In his last term, the issue arose again after controversial Lyford Cay resident Peter Nygard claimed to be a major financial backer of the PLP. Several PLP Cabinet ministers were caught on camera gleefully visiting Nygard’s estate shortly after the 2012 general election. Another video showed Nygard declaring “we got our country back” on the night of the 2012 general election.
Many Bahamians were offended by Nygard’s involvement with the PLP. Christie ignored these concerns.
The matter of regulating campaign finances was not taken up by the Ingraham administration either.
When he was prime minister, Hubert Ingraham said he did not believe that campaign financing laws were necessary, adding that government cannot legislate honesty.
“The campaign finance laws are very ineffective,” he said in 2011.
“What they spend on elections in the U.S. is unbelievable, and they have campaign finance laws. You cannot legislate honesty. The dishonest will be dishonest no matter what you do. That’s why people still murder other people even thought the law says, ‘thou should not kill.’”
Lifting the veil
Ahead of the 2017 general election and upon coming to office last year, the FNM under Dr. Hubert Minnis committed to regulating campaign financing.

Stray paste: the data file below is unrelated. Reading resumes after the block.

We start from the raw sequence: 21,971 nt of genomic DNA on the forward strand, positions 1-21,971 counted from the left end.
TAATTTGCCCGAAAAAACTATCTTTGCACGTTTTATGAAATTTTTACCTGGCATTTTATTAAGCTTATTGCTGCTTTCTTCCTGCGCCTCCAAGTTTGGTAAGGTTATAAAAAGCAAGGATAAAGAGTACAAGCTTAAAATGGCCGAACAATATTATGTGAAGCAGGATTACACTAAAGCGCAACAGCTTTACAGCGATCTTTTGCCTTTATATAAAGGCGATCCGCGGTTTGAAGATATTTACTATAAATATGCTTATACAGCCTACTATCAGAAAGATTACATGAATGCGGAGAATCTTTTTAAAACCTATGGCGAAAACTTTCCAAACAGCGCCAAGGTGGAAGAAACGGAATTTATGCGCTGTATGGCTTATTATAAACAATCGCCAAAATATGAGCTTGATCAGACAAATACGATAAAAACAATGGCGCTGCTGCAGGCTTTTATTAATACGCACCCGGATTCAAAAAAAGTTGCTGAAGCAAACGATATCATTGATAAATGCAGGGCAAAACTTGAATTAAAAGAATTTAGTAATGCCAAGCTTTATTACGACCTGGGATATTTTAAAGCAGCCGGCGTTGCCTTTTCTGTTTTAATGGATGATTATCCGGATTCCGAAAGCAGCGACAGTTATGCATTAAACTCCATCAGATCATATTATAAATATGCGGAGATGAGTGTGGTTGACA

The government has promised to “amend the Public Disclosure Act to broaden the scope of application to include campaign finance reforms and to make provisions for the direct referral to an independent prosecutor”.
In its first 18 months, the Minnis administration has been busy addressing other matters, including the threat of blacklisting.
Although the government has delayed the final passage of the nonprofit bill, nonprofits will be subjected to stringent requirements. The legislation mandates that each organization register with the government and provide, among other things, evidence of its gross annual income, the identities of its members and evidence of know your customer compliance. The bill also mandates each non-profit organization (NPO) report donations of $50,000 or more as well as its 10 largest donations.
While Minnis has said regulating money going to political parties is still a pledge his government intends to fulfill, it was also clear from his statement last week that it is not a priority.